Parent Tax Credit

Parents have the option to take advantage of certain applicable tax credits in order to reduce their taxes and help in reducing the expenses related to raising a child. Being a parent is probably one of the happiest moments in a person’s life. However, it does not come easy, especially for the pockets. Child care is expensive and any help that a parent can get to reduce the expenses would mean a lot.

Thankfully, the government provides for certain tax credits to parents with dependent children.

The following are some of the tax credits that parents can use to lower their taxes: child tax credit and dependent exemption.

Dependent Exemption

Each parent is allowed to get an exemption for their child from the day the child is born until the child is below 19, and is actually dependent on the parents. There may still be allowable exemptions for dependent children under certain circumstances.

The amount that you can claim depends on the income both parents make in a year. For claims on dependency tax exemption, fill out line 6c of Form 1040 or 1040A; and make sure that the rest of the form is properly filled up.

Child Tax Credit

Another parent tax credit is the child tax, specifically intended to help parents with low income, that’s why this credit is only for those who make less than a certain amount in a year. Here, the parents get a certain amount of tax credit for each qualifying child under the age or 17.

The threshold income for 2009 is $110,000, and therefore only those who make less than that amount are qualified for the full $1,000 tax credit for each child. For each $1,000 or a fraction thereof beyond the threshold income, $50 is deducted from the $1,000 tax credit.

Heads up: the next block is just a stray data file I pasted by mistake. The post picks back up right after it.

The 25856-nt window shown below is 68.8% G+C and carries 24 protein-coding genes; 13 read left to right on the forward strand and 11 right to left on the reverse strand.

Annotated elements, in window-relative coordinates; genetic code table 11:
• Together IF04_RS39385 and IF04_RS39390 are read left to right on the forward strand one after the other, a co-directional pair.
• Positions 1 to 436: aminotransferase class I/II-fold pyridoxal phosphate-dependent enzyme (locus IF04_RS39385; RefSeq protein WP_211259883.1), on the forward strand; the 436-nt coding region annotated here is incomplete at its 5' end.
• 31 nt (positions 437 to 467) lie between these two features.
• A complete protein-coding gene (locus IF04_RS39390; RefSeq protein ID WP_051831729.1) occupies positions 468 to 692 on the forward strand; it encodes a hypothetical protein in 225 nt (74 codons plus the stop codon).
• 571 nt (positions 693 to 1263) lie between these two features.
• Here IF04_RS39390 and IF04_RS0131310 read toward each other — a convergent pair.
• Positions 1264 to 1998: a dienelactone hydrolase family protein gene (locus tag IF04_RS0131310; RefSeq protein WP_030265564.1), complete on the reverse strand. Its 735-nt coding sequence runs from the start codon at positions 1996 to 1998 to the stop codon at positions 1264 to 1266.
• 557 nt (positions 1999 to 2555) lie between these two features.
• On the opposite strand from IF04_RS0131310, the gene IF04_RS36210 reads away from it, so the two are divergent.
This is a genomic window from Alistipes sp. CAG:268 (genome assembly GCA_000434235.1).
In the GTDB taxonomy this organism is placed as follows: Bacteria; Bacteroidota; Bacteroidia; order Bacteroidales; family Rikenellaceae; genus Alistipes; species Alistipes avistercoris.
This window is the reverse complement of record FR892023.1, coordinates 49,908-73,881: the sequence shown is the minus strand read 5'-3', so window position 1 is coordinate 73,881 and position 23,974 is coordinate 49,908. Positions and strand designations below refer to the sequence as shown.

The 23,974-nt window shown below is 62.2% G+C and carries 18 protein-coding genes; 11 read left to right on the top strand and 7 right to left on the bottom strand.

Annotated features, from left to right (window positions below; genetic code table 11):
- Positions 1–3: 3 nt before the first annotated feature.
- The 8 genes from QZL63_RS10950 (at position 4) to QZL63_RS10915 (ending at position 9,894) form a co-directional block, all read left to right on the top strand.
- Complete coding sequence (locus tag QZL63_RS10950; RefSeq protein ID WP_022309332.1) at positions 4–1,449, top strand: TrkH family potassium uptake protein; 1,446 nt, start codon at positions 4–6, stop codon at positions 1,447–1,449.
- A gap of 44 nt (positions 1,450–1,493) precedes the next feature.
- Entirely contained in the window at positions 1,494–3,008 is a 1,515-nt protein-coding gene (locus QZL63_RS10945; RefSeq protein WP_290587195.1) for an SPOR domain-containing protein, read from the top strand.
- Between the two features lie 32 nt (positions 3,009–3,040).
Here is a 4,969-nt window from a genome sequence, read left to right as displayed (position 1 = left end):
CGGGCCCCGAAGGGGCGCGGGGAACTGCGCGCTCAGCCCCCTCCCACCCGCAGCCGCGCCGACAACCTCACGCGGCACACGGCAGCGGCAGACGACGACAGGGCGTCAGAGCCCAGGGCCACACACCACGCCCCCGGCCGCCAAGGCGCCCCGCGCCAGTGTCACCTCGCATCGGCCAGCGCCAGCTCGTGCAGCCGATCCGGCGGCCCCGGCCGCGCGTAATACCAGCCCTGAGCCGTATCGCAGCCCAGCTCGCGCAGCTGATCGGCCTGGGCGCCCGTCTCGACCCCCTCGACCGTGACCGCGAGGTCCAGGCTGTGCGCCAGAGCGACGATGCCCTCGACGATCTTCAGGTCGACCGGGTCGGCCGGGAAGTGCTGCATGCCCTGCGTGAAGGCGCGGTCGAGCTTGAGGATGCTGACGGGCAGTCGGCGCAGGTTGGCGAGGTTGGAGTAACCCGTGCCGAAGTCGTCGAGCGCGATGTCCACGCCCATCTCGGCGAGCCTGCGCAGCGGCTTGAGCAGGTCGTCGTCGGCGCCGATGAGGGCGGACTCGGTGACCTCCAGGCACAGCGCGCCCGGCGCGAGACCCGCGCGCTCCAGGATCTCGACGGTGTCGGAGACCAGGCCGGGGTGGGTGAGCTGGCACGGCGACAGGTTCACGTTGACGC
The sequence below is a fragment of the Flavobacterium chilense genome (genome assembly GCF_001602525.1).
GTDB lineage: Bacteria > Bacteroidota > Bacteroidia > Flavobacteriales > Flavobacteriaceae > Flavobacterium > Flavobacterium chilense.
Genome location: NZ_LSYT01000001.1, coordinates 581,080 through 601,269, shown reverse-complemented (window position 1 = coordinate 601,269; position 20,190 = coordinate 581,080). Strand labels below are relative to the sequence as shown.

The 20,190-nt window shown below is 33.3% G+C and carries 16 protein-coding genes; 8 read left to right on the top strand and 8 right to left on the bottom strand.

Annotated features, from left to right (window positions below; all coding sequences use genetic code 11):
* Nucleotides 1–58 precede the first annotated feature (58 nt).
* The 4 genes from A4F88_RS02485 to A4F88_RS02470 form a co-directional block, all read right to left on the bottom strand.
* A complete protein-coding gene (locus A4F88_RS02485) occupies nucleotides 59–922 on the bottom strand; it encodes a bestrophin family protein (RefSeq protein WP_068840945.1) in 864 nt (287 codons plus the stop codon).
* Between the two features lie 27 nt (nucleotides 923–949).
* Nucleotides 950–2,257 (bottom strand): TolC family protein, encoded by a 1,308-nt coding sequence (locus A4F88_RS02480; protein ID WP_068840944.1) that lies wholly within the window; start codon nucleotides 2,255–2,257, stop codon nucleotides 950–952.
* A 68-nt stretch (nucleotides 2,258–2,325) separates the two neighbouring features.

For example, Dennis and Cherry have 2 children below 17 years of age. Their reported income was $105,000, which is below the $110,000 threshold level. This means that Dennis and Cherry can claim a total of $2,000 in tax credit for their children ($1,000 per child).

However, assuming that Dennis and Cherry have a reported income of $120,000 in their joint return, then they would have reduced child tax credit. Since $120,000 is $10,000 more than the threshold ($110,000), then there is a reduction of $50 for every $1,000. Therefore, $10,000 divided by $1,000 is 10, multiplied by $50 equals $500. So instead of a child tax credit of $2,000 like in the previous example, they can only get $1,500 in child tax credit.

Go to the Internal Revenue Service website, and fill out the IRS Form 972 to know how much child tax credit you can get.

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